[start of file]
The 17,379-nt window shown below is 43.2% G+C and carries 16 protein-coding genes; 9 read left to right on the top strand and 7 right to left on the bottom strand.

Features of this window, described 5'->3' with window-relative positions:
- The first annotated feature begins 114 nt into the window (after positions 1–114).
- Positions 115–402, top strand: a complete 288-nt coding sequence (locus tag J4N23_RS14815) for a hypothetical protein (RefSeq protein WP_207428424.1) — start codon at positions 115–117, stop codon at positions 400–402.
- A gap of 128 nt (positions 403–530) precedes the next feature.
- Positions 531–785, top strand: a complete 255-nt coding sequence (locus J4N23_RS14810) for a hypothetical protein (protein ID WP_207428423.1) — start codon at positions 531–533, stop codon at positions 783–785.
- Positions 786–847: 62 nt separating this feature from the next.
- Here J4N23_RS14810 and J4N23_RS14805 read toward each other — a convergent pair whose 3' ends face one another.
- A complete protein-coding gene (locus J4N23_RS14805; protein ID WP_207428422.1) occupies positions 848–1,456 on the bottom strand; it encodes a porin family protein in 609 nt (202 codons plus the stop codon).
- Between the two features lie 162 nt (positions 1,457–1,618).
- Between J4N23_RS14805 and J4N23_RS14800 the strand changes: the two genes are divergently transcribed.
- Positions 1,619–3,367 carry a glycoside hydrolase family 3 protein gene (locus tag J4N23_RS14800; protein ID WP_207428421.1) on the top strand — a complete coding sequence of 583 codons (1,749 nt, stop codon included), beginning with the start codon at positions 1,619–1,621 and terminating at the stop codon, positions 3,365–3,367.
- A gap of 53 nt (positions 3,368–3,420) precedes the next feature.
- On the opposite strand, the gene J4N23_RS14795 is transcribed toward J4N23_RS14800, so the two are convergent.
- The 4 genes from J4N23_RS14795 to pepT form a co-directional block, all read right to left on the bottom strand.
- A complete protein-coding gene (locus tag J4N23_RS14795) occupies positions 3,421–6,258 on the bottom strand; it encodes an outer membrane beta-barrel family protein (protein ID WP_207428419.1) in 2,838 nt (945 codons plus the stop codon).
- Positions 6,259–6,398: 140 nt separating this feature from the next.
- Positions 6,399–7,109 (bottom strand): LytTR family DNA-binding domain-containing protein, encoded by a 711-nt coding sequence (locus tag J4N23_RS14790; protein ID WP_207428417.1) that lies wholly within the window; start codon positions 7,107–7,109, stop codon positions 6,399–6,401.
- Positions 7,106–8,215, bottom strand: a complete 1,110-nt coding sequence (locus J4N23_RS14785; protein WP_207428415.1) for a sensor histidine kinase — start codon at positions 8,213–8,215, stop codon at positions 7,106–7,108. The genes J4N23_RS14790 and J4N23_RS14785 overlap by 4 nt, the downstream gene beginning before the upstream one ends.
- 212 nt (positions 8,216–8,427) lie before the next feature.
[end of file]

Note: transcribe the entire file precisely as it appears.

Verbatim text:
The 17,379-nt window shown below is 43.2% G+C and carries 16 protein-coding genes; 9 read left to right on the top strand and 7 right to left on the bottom strand.

Features of this window, described 5'->3' with window-relative positions:
- The first annotated feature begins 114 nt into the window (after positions 1–114).
- Positions 115–402, top strand: a complete 288-nt coding sequence (locus tag J4N23_RS14815) for a hypothetical protein (RefSeq protein WP_207428424.1) — start codon at positions 115–117, stop codon at positions 400–402.
- A gap of 128 nt (positions 403–530) precedes the next feature.
- Positions 531–785, top strand: a complete 255-nt coding sequence (locus J4N23_RS14810) for a hypothetical protein (protein ID WP_207428423.1) — start codon at positions 531–533, stop codon at positions 783–785.
- Positions 786–847: 62 nt separating this feature from the next.
- Here J4N23_RS14810 and J4N23_RS14805 read toward each other — a convergent pair whose 3' ends face one another.
- A complete protein-coding gene (locus J4N23_RS14805; protein ID WP_207428422.1) occupies positions 848–1,456 on the bottom strand; it encodes a porin family protein in 609 nt (202 codons plus the stop codon).
- Between the two features lie 162 nt (positions 1,457–1,618).
- Between J4N23_RS14805 and J4N23_RS14800 the strand changes: the two genes are divergently transcribed.
- Positions 1,619–3,367 carry a glycoside hydrolase family 3 protein gene (locus tag J4N23_RS14800; protein ID WP_207428421.1) on the top strand — a complete coding sequence of 583 codons (1,749 nt, stop codon included), beginning with the start codon at positions 1,619–1,621 and terminating at the stop codon, positions 3,365–3,367.
- A gap of 53 nt (positions 3,368–3,420) precedes the next feature.
- On the opposite strand, the gene J4N23_RS14795 is transcribed toward J4N23_RS14800, so the two are convergent.
- The 4 genes from J4N23_RS14795 to pepT form a co-directional block, all read right to left on the bottom strand.
- A complete protein-coding gene (locus tag J4N23_RS14795) occupies positions 3,421–6,258 on the bottom strand; it encodes an outer membrane beta-barrel family protein (protein ID WP_207428419.1) in 2,838 nt (945 codons plus the stop codon).
- Positions 6,259–6,398: 140 nt separating this feature from the next.
- Positions 6,399–7,109 (bottom strand): LytTR family DNA-binding domain-containing protein, encoded by a 711-nt coding sequence (locus tag J4N23_RS14790; protein ID WP_207428417.1) that lies wholly within the window; start codon positions 7,107–7,109, stop codon positions 6,399–6,401.
- Positions 7,106–8,215, bottom strand: a complete 1,110-nt coding sequence (locus J4N23_RS14785; protein WP_207428415.1) for a sensor histidine kinase — start codon at positions 8,213–8,215, stop codon at positions 7,106–7,108. The genes J4N23_RS14790 and J4N23_RS14785 overlap by 4 nt, the downstream gene beginning before the upstream one ends.
- 212 nt (positions 8,216–8,427) lie before the next feature.